"You're already in the mindset of 'What if'. You know you're at higher risk, you're sitting there in the waiting room surrounded by sick people, knowing at any point they could find something there.
"You have anxiety waiting for the results. Then, if I develop something in the next six months will it be too late when they find it?
"You feel like you should have peace of mind, but it's not peace of mind knowing that it's very possible the tiniest thing could be missed."
Ms Simms underwent her mastectomy in March 2018 in Maitland Hospital.
Taking the dressings off seven days later, doctors found her right nipple was necrotic, or dying.
She was rushed to the Calvary Mater Hospital and underwent surgery the next day to have the implant and the dying tissue removed and an expander inserted.
She went home after four days and a nurse visited daily to change the dressing.
But 72 hours after she was discharged she was in severe pain.
Ms Simms had an infection in her breast and two deep vein thrombosis clots in her right leg.
She again returned to the Calvary Mater and underwent surgery to remove the expander and infected tissue.
She spent 72 days attached to a machine that would flush the wound every three hours.
She was transferred back to Maitland Hospital and had 12 surgeries - one every three days - to remove infection.
Ms Simms was treated with piperacillin or tazobactam and suffered the rare side effects of neutropenia or an increased vulnerability to infection, as well as DRESS syndrome, which is a potentially life-threatening hypersensitivity reaction.
She was rushed into intensive care as her skin grew more and more red.
"It was like a chemical burn, like I was burning from the inside out," she said.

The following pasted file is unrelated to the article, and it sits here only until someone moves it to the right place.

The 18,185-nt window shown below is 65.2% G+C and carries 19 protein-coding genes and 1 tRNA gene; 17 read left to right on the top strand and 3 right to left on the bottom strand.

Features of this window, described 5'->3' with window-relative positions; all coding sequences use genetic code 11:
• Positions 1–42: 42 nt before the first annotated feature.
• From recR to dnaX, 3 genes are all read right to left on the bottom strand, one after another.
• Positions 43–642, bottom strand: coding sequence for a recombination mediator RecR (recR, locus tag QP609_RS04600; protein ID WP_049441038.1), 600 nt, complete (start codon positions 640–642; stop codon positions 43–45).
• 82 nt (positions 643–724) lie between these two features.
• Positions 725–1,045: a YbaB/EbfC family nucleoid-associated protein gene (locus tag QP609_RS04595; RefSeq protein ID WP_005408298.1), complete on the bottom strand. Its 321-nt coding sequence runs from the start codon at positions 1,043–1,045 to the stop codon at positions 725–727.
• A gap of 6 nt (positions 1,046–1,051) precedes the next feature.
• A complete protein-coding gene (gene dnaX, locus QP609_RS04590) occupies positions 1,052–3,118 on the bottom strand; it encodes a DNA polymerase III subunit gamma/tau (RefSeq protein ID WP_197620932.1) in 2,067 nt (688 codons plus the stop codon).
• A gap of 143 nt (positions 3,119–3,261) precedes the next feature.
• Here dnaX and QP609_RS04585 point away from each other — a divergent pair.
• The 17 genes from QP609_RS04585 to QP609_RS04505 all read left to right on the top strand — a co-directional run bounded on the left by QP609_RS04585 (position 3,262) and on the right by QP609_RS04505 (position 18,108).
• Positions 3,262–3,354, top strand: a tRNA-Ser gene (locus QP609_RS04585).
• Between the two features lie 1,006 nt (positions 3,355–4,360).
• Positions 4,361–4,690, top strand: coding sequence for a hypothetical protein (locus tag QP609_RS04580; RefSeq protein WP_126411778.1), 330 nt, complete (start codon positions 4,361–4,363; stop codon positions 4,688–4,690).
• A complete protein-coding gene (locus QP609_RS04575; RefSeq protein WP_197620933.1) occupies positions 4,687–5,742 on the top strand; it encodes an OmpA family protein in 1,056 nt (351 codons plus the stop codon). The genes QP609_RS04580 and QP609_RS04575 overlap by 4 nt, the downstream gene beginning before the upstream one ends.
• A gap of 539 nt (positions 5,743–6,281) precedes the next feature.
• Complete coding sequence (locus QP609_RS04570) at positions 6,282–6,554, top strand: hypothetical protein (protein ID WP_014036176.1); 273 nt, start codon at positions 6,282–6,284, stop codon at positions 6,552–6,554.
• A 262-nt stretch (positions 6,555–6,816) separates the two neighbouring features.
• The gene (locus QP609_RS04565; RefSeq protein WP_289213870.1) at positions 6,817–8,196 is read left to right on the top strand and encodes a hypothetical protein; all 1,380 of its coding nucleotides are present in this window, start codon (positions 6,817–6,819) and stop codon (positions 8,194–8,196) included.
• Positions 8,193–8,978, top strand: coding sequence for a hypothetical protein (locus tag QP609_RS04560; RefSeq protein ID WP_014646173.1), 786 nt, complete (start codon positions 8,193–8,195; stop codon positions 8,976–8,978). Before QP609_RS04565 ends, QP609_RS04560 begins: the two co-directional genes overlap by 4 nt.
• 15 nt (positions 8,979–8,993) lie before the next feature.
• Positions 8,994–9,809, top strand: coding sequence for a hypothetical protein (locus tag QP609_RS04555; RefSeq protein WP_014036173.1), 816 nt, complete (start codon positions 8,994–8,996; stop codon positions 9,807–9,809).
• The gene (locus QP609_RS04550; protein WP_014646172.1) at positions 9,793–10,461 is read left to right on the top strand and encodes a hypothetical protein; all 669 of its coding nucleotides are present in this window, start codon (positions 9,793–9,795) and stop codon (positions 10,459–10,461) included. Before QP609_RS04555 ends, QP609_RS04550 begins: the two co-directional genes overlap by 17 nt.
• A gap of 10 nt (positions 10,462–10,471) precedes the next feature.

"The only way to treat it is with wet dressings, so I was slathered in lotions and moisturiser, wet sheets, pillow cases over my arms and legs, draped in more wet sheets and blankets and then put in a chair and covered with a space blanket.
"I did this for two hours at a time, three times a day for five days. My tongue peeled, as did skin inside my ears."
Ms Simms then returned to the ward and had further surgery until there was no infection left.
She was sent home around July last year with an open wound and received treatment to help it heal until she had enough skin to sew together.
Ms Simms spent 94 days in hospital, including 67 consecutively and five in intensive care.
She said she doesn't regret her decision, but may not have proceeded with her type of mastectomy if she had known about the unexpected complications that lay ahead.
She lives with post traumatic stress disorder.
"I might have waited, I might have had a mastectomy without reconstruction - there are a few options I could have chosen if I knew.
"However nobody could have predicted what happened to me could possibly happen."
Ms Simms has chosen to show the chest wound she describes as a "shark bite" to the Newcastle Herald.
"I want people to see this and go 'That's what I look like'," she said.
"I want these images to resonate with others to go 'I'm not alone' and not feel like their doctor's problem child."
Ms Simms will travel to the Prince of Wales Hospital in Sydney for surgery in the next few months to construct a new right breast from stomach fat, the procedure she had wanted originally.
"I'm trying to stay focused but it's hard," she said.
"I never pictured myself as having a uni boob.
"I want to be symmetrical.
"I think it will give me closure rather than looking at myself going 'What did I do?'
"I don't hate it, I'm not shocked by it anymore, I just don't recognise it as being me.
"I'm not trying to achieve something that wasn't there before, just trying to be more comfortable with what I see."
Ms Simms tries to focus on the positive aspects of her journey.
She has become involved with Pink Hope, which supports and educates families at risk of breast and ovarian cancer; organised a charity event; befriended others; met nurses who were "beyond kind" and has a new perspective on life.
She said her risk of getting breast cancer was now probably the same as winning the lottery.
"I'm a better person for it," she said.
"I can see the trees for the forest and I appreciate the little things.
"I'm grateful for what I have and am able to focus on the future, rather than feeling I am an [impending] burden on society."
- To connect with Ms Simms, visit https://www.instagram.com/bold_brca_journey/
- Pink Hope will hold an information and support day in Sydney from 9am to 4pm on October 20. It includes expert speakers, personal stories, discussion about options for risk management and time to connect with others. Details: https://pinkhope.org.au/events/nsw-pink-hope-information-and-support-day-2019/